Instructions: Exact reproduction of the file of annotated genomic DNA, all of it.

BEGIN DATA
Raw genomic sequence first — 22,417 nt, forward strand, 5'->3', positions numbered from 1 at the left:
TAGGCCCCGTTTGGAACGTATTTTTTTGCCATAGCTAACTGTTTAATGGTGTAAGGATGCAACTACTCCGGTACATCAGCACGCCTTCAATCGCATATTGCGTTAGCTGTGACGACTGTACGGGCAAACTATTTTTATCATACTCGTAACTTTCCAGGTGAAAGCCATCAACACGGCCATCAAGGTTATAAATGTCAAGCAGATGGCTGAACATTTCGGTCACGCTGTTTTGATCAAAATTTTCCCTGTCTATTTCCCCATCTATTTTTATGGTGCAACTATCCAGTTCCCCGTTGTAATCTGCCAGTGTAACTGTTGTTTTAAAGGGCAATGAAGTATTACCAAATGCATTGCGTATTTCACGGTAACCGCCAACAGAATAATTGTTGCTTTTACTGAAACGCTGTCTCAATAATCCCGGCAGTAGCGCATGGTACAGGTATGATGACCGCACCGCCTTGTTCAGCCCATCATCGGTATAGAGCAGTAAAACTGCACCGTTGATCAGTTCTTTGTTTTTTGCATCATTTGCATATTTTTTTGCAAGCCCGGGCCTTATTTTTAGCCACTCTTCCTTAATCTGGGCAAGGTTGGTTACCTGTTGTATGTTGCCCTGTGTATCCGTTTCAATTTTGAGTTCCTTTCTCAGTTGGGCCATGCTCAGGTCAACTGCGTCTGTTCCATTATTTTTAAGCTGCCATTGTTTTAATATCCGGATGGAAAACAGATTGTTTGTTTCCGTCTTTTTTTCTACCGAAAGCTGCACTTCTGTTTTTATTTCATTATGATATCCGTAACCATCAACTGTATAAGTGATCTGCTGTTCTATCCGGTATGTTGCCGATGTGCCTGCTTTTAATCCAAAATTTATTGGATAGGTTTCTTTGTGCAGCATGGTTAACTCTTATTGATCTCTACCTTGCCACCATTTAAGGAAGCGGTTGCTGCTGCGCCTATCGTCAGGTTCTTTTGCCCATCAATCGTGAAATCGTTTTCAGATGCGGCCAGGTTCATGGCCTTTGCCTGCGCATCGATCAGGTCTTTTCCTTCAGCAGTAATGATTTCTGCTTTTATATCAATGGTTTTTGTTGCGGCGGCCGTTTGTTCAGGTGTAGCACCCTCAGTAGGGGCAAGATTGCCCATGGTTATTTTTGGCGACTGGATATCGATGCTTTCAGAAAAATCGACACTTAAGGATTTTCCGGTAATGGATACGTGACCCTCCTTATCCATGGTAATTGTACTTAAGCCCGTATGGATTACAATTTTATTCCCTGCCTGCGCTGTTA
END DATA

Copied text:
Raw genomic sequence first — 22,417 nt, forward strand, 5'->3', positions numbered from 1 at the left:
TAGGCCCCGTTTGGAACGTATTTTTTTGCCATAGCTAACTGTTTAATGGTGTAAGGATGCAACTACTCCGGTACATCAGCACGCCTTCAATCGCATATTGCGTTAGCTGTGACGACTGTACGGGCAAACTATTTTTATCATACTCGTAACTTTCCAGGTGAAAGCCATCAACACGGCCATCAAGGTTATAAATGTCAAGCAGATGGCTGAACATTTCGGTCACGCTGTTTTGATCAAAATTTTCCCTGTCTATTTCCCCATCTATTTTTATGGTGCAACTATCCAGTTCCCCGTTGTAATCTGCCAGTGTAACTGTTGTTTTAAAGGGCAATGAAGTATTACCAAATGCATTGCGTATTTCACGGTAACCGCCAACAGAATAATTGTTGCTTTTACTGAAACGCTGTCTCAATAATCCCGGCAGTAGCGCATGGTACAGGTATGATGACCGCACCGCCTTGTTCAGCCCATCATCGGTATAGAGCAGTAAAACTGCACCGTTGATCAGTTCTTTGTTTTTTGCATCATTTGCATATTTTTTTGCAAGCCCGGGCCTTATTTTTAGCCACTCTTCCTTAATCTGGGCAAGGTTGGTTACCTGTTGTATGTTGCCCTGTGTATCCGTTTCAATTTTGAGTTCCTTTCTCAGTTGGGCCATGCTCAGGTCAACTGCGTCTGTTCCATTATTTTTAAGCTGCCATTGTTTTAATATCCGGATGGAAAACAGATTGTTTGTTTCCGTCTTTTTTTCTACCGAAAGCTGCACTTCTGTTTTTATTTCATTATGATATCCGTAACCATCAACTGTATAAGTGATCTGCTGTTCTATCCGGTATGTTGCCGATGTGCCTGCTTTTAATCCAAAATTTATTGGATAGGTTTCTTTGTGCAGCATGGTTAACTCTTATTGATCTCTACCTTGCCACCATTTAAGGAAGCGGTTGCTGCTGCGCCTATCGTCAGGTTCTTTTGCCCATCAATCGTGAAATCGTTTTCAGATGCGGCCAGGTTCATGGCCTTTGCCTGCGCATCGATCAGGTCTTTTCCTTCAGCAGTAATGATTTCTGCTTTTATATCAATGGTTTTTGTTGCGGCGGCCGTTTGTTCAGGTGTAGCACCCTCAGTAGGGGCAAGATTGCCCATGGTTATTTTTGGCGACTGGATATCGATGCTTTCAGAAAAATCGACACTTAAGGATTTTCCGGTAATGGATACGTGACCCTCCTTATCCATGGTAATTGTACTTAAGCCCGTATGGATTACAATTTTATTCCCTGCCTGCGCTGTTA